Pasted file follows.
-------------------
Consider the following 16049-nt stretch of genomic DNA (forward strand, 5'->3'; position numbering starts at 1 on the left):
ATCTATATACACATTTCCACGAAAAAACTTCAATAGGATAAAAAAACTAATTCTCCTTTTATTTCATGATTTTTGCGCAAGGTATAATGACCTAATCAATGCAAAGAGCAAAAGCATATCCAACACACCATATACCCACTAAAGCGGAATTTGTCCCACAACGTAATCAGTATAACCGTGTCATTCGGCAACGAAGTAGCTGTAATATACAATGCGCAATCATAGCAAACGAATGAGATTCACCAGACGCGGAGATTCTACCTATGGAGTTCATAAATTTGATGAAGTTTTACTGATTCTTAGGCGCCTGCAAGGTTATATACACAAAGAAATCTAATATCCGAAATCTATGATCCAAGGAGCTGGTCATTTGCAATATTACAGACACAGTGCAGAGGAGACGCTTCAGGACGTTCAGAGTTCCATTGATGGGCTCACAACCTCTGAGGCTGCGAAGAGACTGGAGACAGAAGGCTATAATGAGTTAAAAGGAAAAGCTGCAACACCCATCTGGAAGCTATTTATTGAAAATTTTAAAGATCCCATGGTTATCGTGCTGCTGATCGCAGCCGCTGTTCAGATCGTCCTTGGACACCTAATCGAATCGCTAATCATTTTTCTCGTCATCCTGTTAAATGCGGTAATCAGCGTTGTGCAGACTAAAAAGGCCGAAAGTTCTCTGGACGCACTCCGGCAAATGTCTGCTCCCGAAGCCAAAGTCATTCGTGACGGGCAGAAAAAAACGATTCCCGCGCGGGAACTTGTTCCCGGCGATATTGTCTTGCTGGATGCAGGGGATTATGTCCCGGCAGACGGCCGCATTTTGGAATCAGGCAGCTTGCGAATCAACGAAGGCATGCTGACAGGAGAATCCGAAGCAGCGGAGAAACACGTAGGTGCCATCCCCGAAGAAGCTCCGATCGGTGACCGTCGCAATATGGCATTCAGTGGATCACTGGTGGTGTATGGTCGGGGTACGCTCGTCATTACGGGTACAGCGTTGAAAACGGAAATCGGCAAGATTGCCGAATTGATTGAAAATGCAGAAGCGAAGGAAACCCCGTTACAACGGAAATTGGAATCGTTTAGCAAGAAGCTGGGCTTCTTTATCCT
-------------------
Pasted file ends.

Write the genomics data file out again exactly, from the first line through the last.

Consider the following 16049-nt stretch of genomic DNA (forward strand, 5'->3'; position numbering starts at 1 on the left):
ATCTATATACACATTTCCACGAAAAAACTTCAATAGGATAAAAAAACTAATTCTCCTTTTATTTCATGATTTTTGCGCAAGGTATAATGACCTAATCAATGCAAAGAGCAAAAGCATATCCAACACACCATATACCCACTAAAGCGGAATTTGTCCCACAACGTAATCAGTATAACCGTGTCATTCGGCAACGAAGTAGCTGTAATATACAATGCGCAATCATAGCAAACGAATGAGATTCACCAGACGCGGAGATTCTACCTATGGAGTTCATAAATTTGATGAAGTTTTACTGATTCTTAGGCGCCTGCAAGGTTATATACACAAAGAAATCTAATATCCGAAATCTATGATCCAAGGAGCTGGTCATTTGCAATATTACAGACACAGTGCAGAGGAGACGCTTCAGGACGTTCAGAGTTCCATTGATGGGCTCACAACCTCTGAGGCTGCGAAGAGACTGGAGACAGAAGGCTATAATGAGTTAAAAGGAAAAGCTGCAACACCCATCTGGAAGCTATTTATTGAAAATTTTAAAGATCCCATGGTTATCGTGCTGCTGATCGCAGCCGCTGTTCAGATCGTCCTTGGACACCTAATCGAATCGCTAATCATTTTTCTCGTCATCCTGTTAAATGCGGTAATCAGCGTTGTGCAGACTAAAAAGGCCGAAAGTTCTCTGGACGCACTCCGGCAAATGTCTGCTCCCGAAGCCAAAGTCATTCGTGACGGGCAGAAAAAAACGATTCCCGCGCGGGAACTTGTTCCCGGCGATATTGTCTTGCTGGATGCAGGGGATTATGTCCCGGCAGACGGCCGCATTTTGGAATCAGGCAGCTTGCGAATCAACGAAGGCATGCTGACAGGAGAATCCGAAGCAGCGGAGAAACACGTAGGTGCCATCCCCGAAGAAGCTCCGATCGGTGACCGTCGCAATATGGCATTCAGTGGATCACTGGTGGTGTATGGTCGGGGTACGCTCGTCATTACGGGTACAGCGTTGAAAACGGAAATCGGCAAGATTGCCGAATTGATTGAAAATGCAGAAGCGAAGGAAACCCCGTTACAACGGAAATTGGAATCGTTTAGCAAGAAGCTGGGCTTCTTTATCCT